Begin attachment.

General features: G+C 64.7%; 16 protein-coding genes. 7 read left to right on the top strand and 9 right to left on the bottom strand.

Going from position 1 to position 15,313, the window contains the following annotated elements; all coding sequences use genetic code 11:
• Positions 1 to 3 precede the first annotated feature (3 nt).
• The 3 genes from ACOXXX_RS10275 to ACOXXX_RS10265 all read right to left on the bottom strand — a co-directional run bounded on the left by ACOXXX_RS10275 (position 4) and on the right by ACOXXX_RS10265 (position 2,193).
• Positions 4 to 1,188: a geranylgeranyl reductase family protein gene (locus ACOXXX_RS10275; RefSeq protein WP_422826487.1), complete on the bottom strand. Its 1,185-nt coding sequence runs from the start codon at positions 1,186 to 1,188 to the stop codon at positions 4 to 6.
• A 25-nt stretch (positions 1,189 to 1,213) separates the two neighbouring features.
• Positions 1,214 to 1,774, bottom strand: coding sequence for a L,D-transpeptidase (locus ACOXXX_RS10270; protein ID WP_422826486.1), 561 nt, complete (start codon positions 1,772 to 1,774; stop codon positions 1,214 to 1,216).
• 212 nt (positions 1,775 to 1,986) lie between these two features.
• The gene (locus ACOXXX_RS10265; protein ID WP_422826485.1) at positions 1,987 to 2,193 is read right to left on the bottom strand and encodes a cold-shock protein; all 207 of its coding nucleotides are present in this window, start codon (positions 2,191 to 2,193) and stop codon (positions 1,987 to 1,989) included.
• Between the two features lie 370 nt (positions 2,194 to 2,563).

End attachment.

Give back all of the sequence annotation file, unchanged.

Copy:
General features: G+C 64.7%; 16 protein-coding genes. 7 read left to right on the top strand and 9 right to left on the bottom strand.

Going from position 1 to position 15,313, the window contains the following annotated elements; all coding sequences use genetic code 11:
• Positions 1 to 3 precede the first annotated feature (3 nt).
• The 3 genes from ACOXXX_RS10275 to ACOXXX_RS10265 all read right to left on the bottom strand — a co-directional run bounded on the left by ACOXXX_RS10275 (position 4) and on the right by ACOXXX_RS10265 (position 2,193).
• Positions 4 to 1,188: a geranylgeranyl reductase family protein gene (locus ACOXXX_RS10275; RefSeq protein WP_422826487.1), complete on the bottom strand. Its 1,185-nt coding sequence runs from the start codon at positions 1,186 to 1,188 to the stop codon at positions 4 to 6.
• A 25-nt stretch (positions 1,189 to 1,213) separates the two neighbouring features.
• Positions 1,214 to 1,774, bottom strand: coding sequence for a L,D-transpeptidase (locus ACOXXX_RS10270; protein ID WP_422826486.1), 561 nt, complete (start codon positions 1,772 to 1,774; stop codon positions 1,214 to 1,216).
• 212 nt (positions 1,775 to 1,986) lie between these two features.
• The gene (locus ACOXXX_RS10265; protein ID WP_422826485.1) at positions 1,987 to 2,193 is read right to left on the bottom strand and encodes a cold-shock protein; all 207 of its coding nucleotides are present in this window, start codon (positions 2,191 to 2,193) and stop codon (positions 1,987 to 1,989) included.
• Between the two features lie 370 nt (positions 2,194 to 2,563).